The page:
How you go about defining a composite engagement model will be unique to your business. You should define the importance and weighting of different types of events based on their relative importance and statistical importance to your business. And, if you don't already, consider offering customers the ability to set their channel preferences individually, like choosing to receive notifications via email or SMS. This strengthens the case for tracking engagement more generally, in combination with communicating over a customer's preferred channels.


3. Take another look at send times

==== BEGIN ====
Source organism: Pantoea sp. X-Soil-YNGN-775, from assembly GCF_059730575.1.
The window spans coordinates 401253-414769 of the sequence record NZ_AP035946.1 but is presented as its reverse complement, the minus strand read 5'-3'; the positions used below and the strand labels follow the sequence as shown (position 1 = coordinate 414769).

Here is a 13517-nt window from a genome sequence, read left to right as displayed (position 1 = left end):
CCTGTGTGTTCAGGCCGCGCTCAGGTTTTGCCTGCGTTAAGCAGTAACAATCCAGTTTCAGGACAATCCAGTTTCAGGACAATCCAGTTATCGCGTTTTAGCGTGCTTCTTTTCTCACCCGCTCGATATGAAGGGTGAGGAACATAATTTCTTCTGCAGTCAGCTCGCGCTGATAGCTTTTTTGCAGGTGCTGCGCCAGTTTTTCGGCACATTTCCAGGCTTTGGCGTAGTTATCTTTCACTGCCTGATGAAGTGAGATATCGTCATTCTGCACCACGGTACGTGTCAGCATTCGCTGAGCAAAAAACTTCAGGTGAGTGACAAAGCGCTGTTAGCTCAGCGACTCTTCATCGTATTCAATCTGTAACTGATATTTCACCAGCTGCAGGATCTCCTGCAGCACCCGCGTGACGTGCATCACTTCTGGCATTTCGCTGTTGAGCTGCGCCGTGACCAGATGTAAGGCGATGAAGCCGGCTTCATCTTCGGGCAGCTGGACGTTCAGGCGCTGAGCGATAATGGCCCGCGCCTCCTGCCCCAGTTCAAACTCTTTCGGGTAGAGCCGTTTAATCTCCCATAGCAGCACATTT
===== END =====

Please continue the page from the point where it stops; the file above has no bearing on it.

Send time optimisation (STO) provides marketers with the ability to predict when a customer may open, or otherwise engage, with an email based on that customer’s previous email engagement. STO tools have grown to be a common feature within most marketing automation platforms, with even entry-level tools like Mailchimp providing the feature. After the iOS 15 release, STO algorithms will lose the main source of information used to calculate send times. If you're a user of STO, you should be asking your provider how they intend to update their algorithms to compensate for the lack of open event data, and what they predict the impact will be on accuracy and performance. Just like customer engagement data, your CDP or data warehouse platform may be able to step in with alternative data sources to generate predictions based on different events, like website or app sessions.